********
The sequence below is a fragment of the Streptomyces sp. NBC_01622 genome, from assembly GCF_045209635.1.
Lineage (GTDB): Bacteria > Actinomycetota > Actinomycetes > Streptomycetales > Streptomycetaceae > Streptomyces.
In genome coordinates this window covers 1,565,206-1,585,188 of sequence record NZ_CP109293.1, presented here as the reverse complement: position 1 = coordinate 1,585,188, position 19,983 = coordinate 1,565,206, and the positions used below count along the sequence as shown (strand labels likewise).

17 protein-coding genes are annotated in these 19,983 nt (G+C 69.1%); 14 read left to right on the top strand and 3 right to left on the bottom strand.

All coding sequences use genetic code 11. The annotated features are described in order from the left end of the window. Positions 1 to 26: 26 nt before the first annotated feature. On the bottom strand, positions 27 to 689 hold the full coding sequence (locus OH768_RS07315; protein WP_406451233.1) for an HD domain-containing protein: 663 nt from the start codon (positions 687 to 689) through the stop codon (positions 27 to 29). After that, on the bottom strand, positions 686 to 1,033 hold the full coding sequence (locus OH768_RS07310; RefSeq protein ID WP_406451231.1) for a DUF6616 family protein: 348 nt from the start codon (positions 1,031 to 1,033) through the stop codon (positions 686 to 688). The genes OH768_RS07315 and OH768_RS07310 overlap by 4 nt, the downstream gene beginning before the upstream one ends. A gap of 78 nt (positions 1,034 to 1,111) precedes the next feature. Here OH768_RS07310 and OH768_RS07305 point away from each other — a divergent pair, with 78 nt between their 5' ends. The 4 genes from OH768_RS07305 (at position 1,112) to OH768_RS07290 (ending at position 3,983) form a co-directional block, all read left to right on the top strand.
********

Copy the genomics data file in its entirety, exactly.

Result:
The sequence below is a fragment of the Streptomyces sp. NBC_01622 genome, from assembly GCF_045209635.1.
Lineage (GTDB): Bacteria > Actinomycetota > Actinomycetes > Streptomycetales > Streptomycetaceae > Streptomyces.
In genome coordinates this window covers 1,565,206-1,585,188 of sequence record NZ_CP109293.1, presented here as the reverse complement: position 1 = coordinate 1,585,188, position 19,983 = coordinate 1,565,206, and the positions used below count along the sequence as shown (strand labels likewise).

17 protein-coding genes are annotated in these 19,983 nt (G+C 69.1%); 14 read left to right on the top strand and 3 right to left on the bottom strand.

All coding sequences use genetic code 11. The annotated features are described in order from the left end of the window. Positions 1 to 26: 26 nt before the first annotated feature. On the bottom strand, positions 27 to 689 hold the full coding sequence (locus OH768_RS07315; protein WP_406451233.1) for an HD domain-containing protein: 663 nt from the start codon (positions 687 to 689) through the stop codon (positions 27 to 29). After that, on the bottom strand, positions 686 to 1,033 hold the full coding sequence (locus OH768_RS07310; RefSeq protein ID WP_406451231.1) for a DUF6616 family protein: 348 nt from the start codon (positions 1,031 to 1,033) through the stop codon (positions 686 to 688). The genes OH768_RS07315 and OH768_RS07310 overlap by 4 nt, the downstream gene beginning before the upstream one ends. A gap of 78 nt (positions 1,034 to 1,111) precedes the next feature. Here OH768_RS07310 and OH768_RS07305 point away from each other — a divergent pair, with 78 nt between their 5' ends. The 4 genes from OH768_RS07305 (at position 1,112) to OH768_RS07290 (ending at position 3,983) form a co-directional block, all read left to right on the top strand.